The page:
Just as someone who loves good food might yearn to cook, my deep love of books has burgeoned into a need to make them. At first, I thought that meant I had to create books from scratch. I like this analogy. Writing starts with scratches, a few tentative pencil marks, a word or six and it grows from there. That’s how my notion to write a novel started. I’m not finished it yet, but while I’ve been at it, I’ve created a couple of other books not quite from scratch and I’m finding this work equally satisfying. I don’t have to can the tomatoes (or grow them) to make a good sauce. If what I love is creating books, editing is as satisfying a way to get there as writing. It’s not starting from scratch but maybe that’s why I enjoy it so much.

I’ve always joked that I’m a re-writer more than I am a writer. Scratching those first words onto the page never comes easily to me, but crafting them afterwards is a joy. I recently had the wonderful experience of editing the work of over fifty other writers for an anthology I created with my friend and colleague E.D. Morin. It’s called Writing Menopause and it’s been picked up by Inanna Publications who plan to bring it out in Spring, 2017. The book is a literary anthology and the variety and high quality of work that writers submitted was inspirational. As we worked to shape the anthology, I was able to do the parts of “writing” that I like the best–revising, editing, crafting–in collaboration with the contributors and my co-editor. (And I also contributed my own piece, a short story I’ve been working on for six years. Like I said, writing is slow work for me.) One day it occurred to me that the things I find most difficult about writing like starting with the blank page and the need to work alone for long stretches of time disappear when I’m editing the work of others.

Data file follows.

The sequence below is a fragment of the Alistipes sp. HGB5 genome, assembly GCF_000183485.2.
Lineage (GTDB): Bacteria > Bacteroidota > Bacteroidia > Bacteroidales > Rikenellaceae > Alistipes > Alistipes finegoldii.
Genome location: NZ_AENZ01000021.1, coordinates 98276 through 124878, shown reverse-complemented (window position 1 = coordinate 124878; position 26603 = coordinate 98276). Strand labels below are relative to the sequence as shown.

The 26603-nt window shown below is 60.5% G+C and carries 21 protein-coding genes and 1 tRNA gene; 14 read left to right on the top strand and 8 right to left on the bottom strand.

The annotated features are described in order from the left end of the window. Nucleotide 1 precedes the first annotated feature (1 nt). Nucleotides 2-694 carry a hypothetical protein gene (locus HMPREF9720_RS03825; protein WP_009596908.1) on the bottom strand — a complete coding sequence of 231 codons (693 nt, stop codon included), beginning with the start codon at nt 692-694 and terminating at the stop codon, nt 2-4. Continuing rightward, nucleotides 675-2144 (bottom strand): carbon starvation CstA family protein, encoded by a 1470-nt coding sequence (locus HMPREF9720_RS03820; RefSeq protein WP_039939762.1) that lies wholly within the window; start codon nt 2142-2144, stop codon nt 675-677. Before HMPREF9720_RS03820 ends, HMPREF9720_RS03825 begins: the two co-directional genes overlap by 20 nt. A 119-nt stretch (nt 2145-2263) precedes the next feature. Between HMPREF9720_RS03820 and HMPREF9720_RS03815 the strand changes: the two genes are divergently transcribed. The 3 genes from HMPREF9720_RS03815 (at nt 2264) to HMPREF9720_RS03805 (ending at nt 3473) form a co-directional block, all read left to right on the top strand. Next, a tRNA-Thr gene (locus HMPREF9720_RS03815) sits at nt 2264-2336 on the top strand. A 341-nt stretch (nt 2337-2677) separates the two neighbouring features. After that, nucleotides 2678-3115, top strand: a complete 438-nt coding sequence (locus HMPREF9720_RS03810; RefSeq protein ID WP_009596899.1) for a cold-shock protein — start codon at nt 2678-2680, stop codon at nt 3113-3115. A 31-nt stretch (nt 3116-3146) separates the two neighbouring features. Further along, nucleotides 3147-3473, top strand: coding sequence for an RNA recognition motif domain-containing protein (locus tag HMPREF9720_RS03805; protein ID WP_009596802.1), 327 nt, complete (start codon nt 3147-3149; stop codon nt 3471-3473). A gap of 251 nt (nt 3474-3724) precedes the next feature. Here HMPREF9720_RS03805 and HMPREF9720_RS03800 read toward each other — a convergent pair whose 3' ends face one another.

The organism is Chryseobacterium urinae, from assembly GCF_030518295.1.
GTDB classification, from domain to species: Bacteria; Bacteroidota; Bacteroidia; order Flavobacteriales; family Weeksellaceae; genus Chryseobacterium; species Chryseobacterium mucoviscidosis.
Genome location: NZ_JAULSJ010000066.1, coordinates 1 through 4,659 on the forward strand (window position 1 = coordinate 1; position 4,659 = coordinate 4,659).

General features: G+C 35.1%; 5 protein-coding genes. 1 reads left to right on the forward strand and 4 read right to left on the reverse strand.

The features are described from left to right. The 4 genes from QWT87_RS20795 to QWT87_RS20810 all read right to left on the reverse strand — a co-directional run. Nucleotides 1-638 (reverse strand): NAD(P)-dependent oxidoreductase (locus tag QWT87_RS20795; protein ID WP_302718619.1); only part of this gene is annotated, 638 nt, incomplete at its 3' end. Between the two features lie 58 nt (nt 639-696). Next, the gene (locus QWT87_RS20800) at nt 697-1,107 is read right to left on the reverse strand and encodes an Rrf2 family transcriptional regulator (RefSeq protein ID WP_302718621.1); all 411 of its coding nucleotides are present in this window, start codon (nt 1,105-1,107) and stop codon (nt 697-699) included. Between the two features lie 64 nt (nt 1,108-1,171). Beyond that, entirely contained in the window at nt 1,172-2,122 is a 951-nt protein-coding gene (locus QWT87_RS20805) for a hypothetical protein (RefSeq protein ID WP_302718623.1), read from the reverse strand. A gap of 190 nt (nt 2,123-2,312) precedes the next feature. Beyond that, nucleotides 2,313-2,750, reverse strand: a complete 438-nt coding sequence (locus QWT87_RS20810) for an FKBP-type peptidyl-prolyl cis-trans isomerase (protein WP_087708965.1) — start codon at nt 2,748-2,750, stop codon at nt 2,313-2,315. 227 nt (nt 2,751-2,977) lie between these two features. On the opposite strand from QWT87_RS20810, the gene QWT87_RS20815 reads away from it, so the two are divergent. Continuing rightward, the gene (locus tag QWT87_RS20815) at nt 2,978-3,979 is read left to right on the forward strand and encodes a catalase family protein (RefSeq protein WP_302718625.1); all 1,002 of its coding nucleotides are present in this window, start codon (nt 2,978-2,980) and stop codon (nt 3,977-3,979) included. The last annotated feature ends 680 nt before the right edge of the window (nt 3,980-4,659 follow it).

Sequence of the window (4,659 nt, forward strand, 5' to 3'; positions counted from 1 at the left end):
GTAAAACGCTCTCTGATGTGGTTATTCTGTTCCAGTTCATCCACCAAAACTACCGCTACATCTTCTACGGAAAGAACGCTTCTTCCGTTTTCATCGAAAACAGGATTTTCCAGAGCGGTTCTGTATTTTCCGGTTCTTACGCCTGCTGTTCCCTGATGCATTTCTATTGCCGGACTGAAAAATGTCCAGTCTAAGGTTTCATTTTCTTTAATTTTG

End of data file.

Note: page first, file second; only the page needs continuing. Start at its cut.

Another editing project is at the printer. I’m on my way today to check the first proof and the excitement I feel is no different than when something of “my own” gets published. The book was written by my friend Tanya Coovadia. It’s called Pelee Island Stories. These are linked short stories all set in Tanya’s childhood home, an island in the middle of Lake Erie. Tanya trusted me and my fellow members of the Crabapple Mews Collective with her work, and again, I’ve had the incredible pleasure of working collaboratively with her and with the other wonderful editors in the collective to create a magnificent book.

Books are beautiful physical objects that last far longer than we do. They speak to us while we’re here and for us after we’re gone. They reach toward immortality. Being part of making them is a labour of love for me, even when the book has someone else’s name on it, or lots of other names on it. Whether I make it from scratch or not, this is work I love. Next up after my MFA, I think I’ll take a course in book binding. I’ll probably love that too.